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Seeing dancing molecules on a surface

Highly pitched sound could be used to make molecules dance on a surface and help us discover their identity.

What happens with molecules when a liquid comes in contact with a solid surface is crucial in many areas of nanotechnology, such as catalysis, developing new energy materials and biosensing. Nuclear magnetic resonance (NMR) is the principle behind nuclear magnetic imaging (MRI) and occurs when atoms in a strong magnetic field are exposed to radio waves. The atoms can absorb these waves and leave footprints characteristic to their identity. A versatile and powerful technique emerged from this principle, to study both liquids and solids (including deep in our brains in the case of MRI), and yielding very detailed structural information.

However, due to its poor sensitivity, current NMR techniques are not great for studying thin layers of water mixed with molecules spread onto a solid surface. In this project, I’m investigating the possibility of using acoustic waves to increase the visibility of these molecules.

A thin quartz crystal, similar to the ones used in watches, produces sound and creates ripples when immersed in water. These vibrations make the molecules which are close to the surface dance in the exact rhythm of the crystal. If this rhythm, which is called oscillating frequency, has a specific value, atomic nuclear spins flip over and a footprint of the molecules can be recorded. The challenge lies in determining whether these nuclei actually flip over when they are subjected to sound and what are the ideal conditions. To achieve this I have designed two experimental set-ups using and preliminary experiments show that there is an interaction between sound and nuclear spins. The source of this interaction still remains a mystery so far, but experiments and calculations are slowly shedding some light on this new concept defined as Nuclear Acoustic Resonance.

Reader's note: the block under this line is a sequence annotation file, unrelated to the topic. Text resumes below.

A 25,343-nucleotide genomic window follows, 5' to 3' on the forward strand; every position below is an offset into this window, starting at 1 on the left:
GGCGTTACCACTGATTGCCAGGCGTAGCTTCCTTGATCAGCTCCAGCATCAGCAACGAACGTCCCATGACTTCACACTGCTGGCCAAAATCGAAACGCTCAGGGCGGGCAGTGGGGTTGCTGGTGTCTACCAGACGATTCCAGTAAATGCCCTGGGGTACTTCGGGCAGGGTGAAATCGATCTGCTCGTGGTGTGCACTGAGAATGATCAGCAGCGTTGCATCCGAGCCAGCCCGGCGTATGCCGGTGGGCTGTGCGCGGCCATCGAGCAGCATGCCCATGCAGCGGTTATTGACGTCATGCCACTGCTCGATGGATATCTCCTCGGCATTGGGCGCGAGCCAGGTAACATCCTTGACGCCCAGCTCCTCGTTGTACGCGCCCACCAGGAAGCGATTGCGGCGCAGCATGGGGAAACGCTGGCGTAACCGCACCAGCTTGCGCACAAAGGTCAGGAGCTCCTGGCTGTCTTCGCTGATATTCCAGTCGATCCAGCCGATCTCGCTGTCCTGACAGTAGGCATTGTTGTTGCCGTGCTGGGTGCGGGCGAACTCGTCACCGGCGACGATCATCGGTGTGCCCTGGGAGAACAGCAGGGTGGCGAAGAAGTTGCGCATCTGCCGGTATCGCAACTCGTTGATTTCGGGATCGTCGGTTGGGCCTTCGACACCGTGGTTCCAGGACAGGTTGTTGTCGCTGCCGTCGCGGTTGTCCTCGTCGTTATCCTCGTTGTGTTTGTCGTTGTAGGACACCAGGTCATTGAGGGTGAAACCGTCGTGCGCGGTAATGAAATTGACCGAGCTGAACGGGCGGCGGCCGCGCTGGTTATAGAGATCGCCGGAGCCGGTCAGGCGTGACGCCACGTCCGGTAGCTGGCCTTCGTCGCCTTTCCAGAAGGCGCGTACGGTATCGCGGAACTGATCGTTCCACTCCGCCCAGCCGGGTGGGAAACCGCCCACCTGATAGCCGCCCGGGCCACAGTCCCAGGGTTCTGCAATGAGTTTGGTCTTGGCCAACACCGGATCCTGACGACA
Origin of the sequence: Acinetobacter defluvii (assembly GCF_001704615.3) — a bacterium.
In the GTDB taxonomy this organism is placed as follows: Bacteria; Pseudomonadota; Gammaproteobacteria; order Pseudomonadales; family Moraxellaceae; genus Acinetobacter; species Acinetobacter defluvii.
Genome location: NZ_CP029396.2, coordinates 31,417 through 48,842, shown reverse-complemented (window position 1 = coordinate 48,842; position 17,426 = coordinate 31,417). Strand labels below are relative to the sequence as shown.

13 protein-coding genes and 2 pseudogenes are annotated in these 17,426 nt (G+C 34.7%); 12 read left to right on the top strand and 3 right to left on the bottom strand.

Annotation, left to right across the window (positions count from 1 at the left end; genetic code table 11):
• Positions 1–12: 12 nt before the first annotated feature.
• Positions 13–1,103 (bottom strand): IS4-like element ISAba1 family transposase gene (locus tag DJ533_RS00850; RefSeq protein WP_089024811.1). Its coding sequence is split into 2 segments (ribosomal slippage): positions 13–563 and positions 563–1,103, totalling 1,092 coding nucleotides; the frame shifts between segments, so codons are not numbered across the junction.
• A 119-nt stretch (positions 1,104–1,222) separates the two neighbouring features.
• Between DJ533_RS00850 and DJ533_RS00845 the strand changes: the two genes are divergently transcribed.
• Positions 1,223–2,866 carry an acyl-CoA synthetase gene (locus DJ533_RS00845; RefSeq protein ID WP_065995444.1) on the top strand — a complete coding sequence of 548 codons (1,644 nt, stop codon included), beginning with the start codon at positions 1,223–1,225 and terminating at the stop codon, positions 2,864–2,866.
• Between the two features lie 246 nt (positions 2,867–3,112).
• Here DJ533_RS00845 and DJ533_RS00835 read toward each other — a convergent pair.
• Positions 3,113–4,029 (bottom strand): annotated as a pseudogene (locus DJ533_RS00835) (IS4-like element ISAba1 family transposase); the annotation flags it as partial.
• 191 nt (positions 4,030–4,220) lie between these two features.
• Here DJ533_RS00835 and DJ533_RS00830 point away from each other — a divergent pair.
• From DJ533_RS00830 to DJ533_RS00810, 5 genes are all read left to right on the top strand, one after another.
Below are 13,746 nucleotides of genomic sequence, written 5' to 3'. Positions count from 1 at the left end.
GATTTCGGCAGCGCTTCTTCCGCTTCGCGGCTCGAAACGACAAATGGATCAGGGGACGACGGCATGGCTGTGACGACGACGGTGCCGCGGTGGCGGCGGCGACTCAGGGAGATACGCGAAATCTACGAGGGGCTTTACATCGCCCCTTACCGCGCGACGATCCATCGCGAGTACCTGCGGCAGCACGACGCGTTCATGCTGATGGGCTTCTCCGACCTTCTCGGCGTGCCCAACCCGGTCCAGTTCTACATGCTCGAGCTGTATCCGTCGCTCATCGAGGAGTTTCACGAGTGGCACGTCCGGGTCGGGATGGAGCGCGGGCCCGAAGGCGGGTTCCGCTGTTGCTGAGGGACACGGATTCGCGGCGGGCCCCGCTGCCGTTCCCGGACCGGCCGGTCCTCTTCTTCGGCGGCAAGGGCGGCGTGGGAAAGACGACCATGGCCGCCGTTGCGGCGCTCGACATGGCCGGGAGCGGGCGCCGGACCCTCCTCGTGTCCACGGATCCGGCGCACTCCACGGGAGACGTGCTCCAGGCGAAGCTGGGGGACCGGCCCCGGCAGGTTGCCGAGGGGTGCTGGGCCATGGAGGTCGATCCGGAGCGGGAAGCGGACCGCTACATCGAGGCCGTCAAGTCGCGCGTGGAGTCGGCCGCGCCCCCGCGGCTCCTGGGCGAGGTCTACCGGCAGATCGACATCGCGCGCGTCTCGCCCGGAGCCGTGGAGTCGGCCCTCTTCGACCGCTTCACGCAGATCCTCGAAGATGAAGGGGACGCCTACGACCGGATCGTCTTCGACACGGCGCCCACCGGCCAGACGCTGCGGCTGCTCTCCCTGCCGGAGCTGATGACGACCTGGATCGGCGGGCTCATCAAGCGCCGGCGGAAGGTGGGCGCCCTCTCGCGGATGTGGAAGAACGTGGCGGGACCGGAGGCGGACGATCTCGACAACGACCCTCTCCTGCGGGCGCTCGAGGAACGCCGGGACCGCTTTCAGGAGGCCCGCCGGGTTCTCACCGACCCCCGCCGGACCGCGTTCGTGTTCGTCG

Alexandra Grigore

Chemical Engineering and Biotechnology

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